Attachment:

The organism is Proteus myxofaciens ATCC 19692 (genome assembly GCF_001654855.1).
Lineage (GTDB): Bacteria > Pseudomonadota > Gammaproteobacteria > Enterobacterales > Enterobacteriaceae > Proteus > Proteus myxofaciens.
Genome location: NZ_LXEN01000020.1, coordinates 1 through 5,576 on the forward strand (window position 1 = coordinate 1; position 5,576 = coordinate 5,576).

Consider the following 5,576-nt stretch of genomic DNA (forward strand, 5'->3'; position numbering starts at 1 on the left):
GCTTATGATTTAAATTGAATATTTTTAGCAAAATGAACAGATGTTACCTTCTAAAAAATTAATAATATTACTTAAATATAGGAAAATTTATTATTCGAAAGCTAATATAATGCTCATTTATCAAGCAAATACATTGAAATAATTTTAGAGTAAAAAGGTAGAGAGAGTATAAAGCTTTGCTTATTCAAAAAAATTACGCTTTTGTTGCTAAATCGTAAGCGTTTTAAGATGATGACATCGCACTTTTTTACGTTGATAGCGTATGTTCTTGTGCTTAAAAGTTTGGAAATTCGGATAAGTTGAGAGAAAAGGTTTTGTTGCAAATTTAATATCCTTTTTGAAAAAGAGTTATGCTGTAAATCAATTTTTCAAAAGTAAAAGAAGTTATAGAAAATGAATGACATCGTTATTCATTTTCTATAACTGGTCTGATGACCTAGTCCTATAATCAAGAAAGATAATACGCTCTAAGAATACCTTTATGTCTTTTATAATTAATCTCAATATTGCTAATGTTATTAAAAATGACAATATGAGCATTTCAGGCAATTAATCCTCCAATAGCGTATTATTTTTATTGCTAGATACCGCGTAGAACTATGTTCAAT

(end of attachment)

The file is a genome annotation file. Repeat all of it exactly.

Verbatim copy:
The organism is Proteus myxofaciens ATCC 19692 (genome assembly GCF_001654855.1).
Lineage (GTDB): Bacteria > Pseudomonadota > Gammaproteobacteria > Enterobacterales > Enterobacteriaceae > Proteus > Proteus myxofaciens.
Genome location: NZ_LXEN01000020.1, coordinates 1 through 5,576 on the forward strand (window position 1 = coordinate 1; position 5,576 = coordinate 5,576).

Consider the following 5,576-nt stretch of genomic DNA (forward strand, 5'->3'; position numbering starts at 1 on the left):
GCTTATGATTTAAATTGAATATTTTTAGCAAAATGAACAGATGTTACCTTCTAAAAAATTAATAATATTACTTAAATATAGGAAAATTTATTATTCGAAAGCTAATATAATGCTCATTTATCAAGCAAATACATTGAAATAATTTTAGAGTAAAAAGGTAGAGAGAGTATAAAGCTTTGCTTATTCAAAAAAATTACGCTTTTGTTGCTAAATCGTAAGCGTTTTAAGATGATGACATCGCACTTTTTTACGTTGATAGCGTATGTTCTTGTGCTTAAAAGTTTGGAAATTCGGATAAGTTGAGAGAAAAGGTTTTGTTGCAAATTTAATATCCTTTTTGAAAAAGAGTTATGCTGTAAATCAATTTTTCAAAAGTAAAAGAAGTTATAGAAAATGAATGACATCGTTATTCATTTTCTATAACTGGTCTGATGACCTAGTCCTATAATCAAGAAAGATAATACGCTCTAAGAATACCTTTATGTCTTTTATAATTAATCTCAATATTGCTAATGTTATTAAAAATGACAATATGAGCATTTCAGGCAATTAATCCTCCAATAGCGTATTATTTTTATTGCTAGATACCGCGTAGAACTATGTTCAAT